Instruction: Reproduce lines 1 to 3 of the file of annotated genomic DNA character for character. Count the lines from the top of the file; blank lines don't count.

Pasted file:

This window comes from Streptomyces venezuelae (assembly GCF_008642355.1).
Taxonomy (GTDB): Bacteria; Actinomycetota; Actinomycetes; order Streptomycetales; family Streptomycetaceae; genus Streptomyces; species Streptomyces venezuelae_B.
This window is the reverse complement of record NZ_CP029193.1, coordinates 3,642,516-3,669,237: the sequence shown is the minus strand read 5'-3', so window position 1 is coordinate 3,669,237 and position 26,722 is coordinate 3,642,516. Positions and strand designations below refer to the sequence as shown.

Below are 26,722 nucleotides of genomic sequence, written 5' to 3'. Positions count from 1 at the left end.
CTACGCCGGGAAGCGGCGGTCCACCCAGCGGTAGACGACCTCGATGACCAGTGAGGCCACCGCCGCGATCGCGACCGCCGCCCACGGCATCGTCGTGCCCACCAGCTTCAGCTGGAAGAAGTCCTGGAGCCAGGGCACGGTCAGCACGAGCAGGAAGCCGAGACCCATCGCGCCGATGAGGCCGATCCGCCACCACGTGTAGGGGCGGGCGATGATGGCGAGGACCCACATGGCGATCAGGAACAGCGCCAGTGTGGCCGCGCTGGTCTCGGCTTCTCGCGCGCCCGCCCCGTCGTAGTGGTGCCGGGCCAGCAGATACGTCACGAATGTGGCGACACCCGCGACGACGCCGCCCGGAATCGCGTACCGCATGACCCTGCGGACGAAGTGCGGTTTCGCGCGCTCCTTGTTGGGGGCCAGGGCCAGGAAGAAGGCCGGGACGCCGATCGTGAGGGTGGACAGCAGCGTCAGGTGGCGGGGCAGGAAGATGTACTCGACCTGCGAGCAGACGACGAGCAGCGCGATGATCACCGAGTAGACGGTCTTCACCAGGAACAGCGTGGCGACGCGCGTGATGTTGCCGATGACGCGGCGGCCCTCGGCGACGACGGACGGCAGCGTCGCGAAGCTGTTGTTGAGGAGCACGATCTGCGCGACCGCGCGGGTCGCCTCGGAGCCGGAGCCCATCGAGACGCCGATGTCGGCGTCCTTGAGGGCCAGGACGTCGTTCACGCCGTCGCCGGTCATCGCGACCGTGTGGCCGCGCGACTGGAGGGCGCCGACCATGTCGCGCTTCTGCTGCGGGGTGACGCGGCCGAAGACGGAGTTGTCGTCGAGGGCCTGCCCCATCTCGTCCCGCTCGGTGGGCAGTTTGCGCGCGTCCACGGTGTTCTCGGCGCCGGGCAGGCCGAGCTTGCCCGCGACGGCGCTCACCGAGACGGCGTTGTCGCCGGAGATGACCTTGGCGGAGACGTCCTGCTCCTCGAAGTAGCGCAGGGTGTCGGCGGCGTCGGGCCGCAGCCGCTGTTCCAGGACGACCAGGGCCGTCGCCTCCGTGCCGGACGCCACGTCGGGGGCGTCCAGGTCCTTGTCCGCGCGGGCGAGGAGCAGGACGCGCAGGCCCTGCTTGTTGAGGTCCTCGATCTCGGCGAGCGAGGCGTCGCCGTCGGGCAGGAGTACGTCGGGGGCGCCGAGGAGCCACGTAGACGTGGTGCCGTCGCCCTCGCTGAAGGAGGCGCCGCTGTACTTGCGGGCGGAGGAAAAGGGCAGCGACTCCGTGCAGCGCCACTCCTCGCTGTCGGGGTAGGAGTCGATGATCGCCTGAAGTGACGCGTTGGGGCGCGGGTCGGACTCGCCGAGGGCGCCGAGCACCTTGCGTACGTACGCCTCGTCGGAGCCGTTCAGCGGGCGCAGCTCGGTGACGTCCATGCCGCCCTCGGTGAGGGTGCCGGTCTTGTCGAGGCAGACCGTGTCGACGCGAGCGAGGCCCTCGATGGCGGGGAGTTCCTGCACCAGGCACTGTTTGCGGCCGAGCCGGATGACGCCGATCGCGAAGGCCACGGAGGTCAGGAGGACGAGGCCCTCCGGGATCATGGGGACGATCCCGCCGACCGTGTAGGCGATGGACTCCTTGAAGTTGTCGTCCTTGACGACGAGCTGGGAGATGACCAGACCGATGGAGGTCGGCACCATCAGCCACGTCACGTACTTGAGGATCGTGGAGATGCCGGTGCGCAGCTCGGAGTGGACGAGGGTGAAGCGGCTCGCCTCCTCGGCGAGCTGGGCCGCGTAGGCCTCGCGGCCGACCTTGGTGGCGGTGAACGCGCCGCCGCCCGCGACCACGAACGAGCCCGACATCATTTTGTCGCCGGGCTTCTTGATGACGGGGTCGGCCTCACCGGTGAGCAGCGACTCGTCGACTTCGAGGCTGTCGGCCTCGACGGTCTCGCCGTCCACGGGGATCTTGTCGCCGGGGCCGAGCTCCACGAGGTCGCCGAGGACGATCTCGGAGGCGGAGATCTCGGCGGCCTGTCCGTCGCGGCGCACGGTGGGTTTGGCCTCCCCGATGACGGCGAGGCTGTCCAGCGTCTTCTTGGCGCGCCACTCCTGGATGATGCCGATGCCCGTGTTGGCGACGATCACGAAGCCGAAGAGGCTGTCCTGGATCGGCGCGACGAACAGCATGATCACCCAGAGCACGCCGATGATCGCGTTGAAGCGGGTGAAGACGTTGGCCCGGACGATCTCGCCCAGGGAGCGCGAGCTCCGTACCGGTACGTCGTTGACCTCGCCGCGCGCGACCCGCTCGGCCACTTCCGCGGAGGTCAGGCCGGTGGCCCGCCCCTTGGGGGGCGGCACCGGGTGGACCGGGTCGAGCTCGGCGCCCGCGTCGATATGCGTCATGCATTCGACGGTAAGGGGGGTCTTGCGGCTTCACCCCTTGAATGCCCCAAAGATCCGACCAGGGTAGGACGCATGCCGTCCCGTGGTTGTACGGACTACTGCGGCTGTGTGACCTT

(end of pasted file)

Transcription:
This window comes from Streptomyces venezuelae (assembly GCF_008642355.1).
Taxonomy (GTDB): Bacteria; Actinomycetota; Actinomycetes; order Streptomycetales; family Streptomycetaceae; genus Streptomyces; species Streptomyces venezuelae_B.
This window is the reverse complement of record NZ_CP029193.1, coordinates 3,642,516-3,669,237: the sequence shown is the minus strand read 5'-3', so window position 1 is coordinate 3,669,237 and position 26,722 is coordinate 3,642,516. Positions and strand designations below refer to the sequence as shown.